fri 23/08/2019

New Music Features

Interview: Tinariwen, Poets in New York

Andy Morgan

All was quiet in room 509 when I turned up with my bottle of Jura whisky. Tinariwen’s sound engineer, Jaja, was watching a vampire movie on TV. Elaga, their rhythm guitarist, was sitting at a small, darkly varnished table eating pasta from a Styrofoam carton. Said the percussionist was lying on his bed, delving through the archive of photos and recordings on his LG mobile, keeping his own counsel as he usually does. 

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theartsdesk in Reykjavík: Iceland Airwaves 2011

Kieron Tyler

Iceland is remote. Strategic too. Vikings stopped off there on the way to North America. It hosted the Reagan-Gorbachev summit 25 years ago. On the anniversary, visitors from America, Canada and across continental Europe are in Reykjavík for the 13th annual Iceland Airwaves. Over its five days the festival brings an extraordinary range of music to Iceland’s capital. Three years on from the country’s financial meltdown, Iceland remains strategic. Culturally strategic.

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Interview: Peter Gabriel

Peter Culshaw

One of the problems with Peter Gabriel’s back catalogue for me, I tell him, as he is reclining in an office at EMI in London, is the sounds - some of them really are very dated. Gabriel would often pioneer a sound like the reverse-gated drum sound - others would imitate, it becomes trendy, over-used, and then hugely unfashionable.

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theartsdesk in Oslo: FolkeLarm Festival

Kieron Tyler

It’s almost dark. Frescoes depicting the cycle of life are barely visible. They could be shadows. Waves of sound pulse through the mausoleum of Norwegian artist Emanuel Vigeland. Fiddle player Nils Økland is feeding the 15-second delay with peals that reverberate around the space, folding back into themselves. It’s a spooky, unforgettable introduction to FolkeLarm, Oslo’s annual festival of Nordic folk music.

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Bert Jansch: 1943-2011

graeme Thomson

The great folk guitarist Bert Jansch died early this morning, aged 67. Whether as a prime mover in London's 1960s folk scene, or as part of pioneering folk-jazzers Pentangle, or as a songwriter and solo artist, his influence on everyone from Paul Simon, Donovan, Led Zeppelin and Neil Young to, later, Johnny Marr, Graham Coxon and Beth Orton is simply immeasurable.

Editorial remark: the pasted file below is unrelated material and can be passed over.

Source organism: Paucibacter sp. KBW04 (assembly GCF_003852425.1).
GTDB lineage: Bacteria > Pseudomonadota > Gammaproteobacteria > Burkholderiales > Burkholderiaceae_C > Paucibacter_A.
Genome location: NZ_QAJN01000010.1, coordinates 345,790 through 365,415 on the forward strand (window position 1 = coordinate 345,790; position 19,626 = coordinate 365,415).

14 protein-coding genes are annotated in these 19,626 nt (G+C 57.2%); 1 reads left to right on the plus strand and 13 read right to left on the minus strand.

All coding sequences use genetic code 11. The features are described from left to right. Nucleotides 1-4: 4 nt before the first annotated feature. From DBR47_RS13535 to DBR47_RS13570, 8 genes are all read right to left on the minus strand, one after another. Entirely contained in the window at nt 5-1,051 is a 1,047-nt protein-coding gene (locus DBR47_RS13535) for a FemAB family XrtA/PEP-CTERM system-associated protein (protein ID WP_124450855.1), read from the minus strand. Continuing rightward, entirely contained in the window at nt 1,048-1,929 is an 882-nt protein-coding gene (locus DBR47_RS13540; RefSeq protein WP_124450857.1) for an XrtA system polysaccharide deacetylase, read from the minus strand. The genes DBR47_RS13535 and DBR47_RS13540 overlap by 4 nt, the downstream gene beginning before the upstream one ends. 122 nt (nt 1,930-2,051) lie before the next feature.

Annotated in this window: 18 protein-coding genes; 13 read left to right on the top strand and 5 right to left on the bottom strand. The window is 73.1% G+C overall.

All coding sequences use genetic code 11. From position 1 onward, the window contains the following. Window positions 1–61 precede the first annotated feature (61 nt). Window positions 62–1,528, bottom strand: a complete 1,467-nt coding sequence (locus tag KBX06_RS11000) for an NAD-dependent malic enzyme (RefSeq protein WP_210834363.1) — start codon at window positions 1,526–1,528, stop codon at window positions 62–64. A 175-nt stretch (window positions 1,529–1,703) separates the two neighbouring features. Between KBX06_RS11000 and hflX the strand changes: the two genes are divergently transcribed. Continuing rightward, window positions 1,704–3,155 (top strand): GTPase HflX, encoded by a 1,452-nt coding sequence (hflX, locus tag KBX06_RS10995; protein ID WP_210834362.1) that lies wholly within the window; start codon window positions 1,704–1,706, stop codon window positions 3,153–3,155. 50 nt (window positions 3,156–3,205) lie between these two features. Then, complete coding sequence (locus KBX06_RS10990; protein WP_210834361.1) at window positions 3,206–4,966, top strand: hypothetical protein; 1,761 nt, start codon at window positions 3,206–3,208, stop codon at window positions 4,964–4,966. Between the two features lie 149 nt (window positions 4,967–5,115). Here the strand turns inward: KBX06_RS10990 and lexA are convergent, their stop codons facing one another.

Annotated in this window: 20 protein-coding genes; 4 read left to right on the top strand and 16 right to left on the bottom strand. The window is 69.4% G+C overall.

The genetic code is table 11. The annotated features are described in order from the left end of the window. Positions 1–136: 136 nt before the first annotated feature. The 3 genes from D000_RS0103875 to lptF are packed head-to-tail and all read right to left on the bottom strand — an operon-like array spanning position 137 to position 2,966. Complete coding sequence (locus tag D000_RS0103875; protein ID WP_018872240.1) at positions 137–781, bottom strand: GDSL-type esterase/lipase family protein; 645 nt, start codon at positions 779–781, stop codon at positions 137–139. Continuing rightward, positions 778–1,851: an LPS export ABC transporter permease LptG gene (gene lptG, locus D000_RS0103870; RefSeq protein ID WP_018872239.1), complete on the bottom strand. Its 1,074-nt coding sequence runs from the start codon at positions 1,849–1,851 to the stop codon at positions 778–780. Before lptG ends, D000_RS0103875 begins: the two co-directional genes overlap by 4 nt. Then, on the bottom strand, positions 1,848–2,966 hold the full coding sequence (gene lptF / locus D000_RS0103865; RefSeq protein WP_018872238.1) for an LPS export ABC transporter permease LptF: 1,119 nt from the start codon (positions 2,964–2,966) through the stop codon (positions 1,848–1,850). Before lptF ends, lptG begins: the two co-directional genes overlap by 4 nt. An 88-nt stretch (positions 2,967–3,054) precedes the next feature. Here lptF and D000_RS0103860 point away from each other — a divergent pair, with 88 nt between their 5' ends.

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Zun Zun Egui: New Indie Band of the Year?

mark Kidel

In the generation of twentysomething rock musicians bottle-fed on world music, the Bristol band Zun Zun Egui really stand out. They make some of the most exciting music to have emerged in the last 12 months.

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Interview: 10 Questions for The Pierces

graeme Thomson

Formed in 2000 by thirtysomething sisters Catherine and Allison Pierce, Alabaman duo The Pierces have spent over a decade flitting from style to style and label to label, the nuggets of critical acclaim heavily outweighed by public indifference. Everything finally clicked, however, with their fourth album, You & I, which entered the UK charts at number four earlier this year.

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theartsdesk in Brasilia: Music from the Melting Pot

joe Muggs

I know nothing about Brazil, I have come to realise. A Sergio Mendes album here, a Gilles Peterson compilation there, a blurred memory of catching City of God on Film4 once – these do not add up to even the beginnings of insight into a country big and diverse enough to be more like a continent in its own right.

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theartsdesk Debate: The Art of Performance

ismene Brown

To celebrate theartsdesk's second birthday on Friday, we held a panel discussion on The Art of Performance at Kings Place, London, in the Kings Place Festival.

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Opinion: Is The X Factor back for good?

Jasper Rees

And so it begins again. Earlier this summer I attended what has become a regular British ritual, exactly like Wimbledon and Henley, the Chelsea Flower Show and Ascot, with only one or two small discrepancies.

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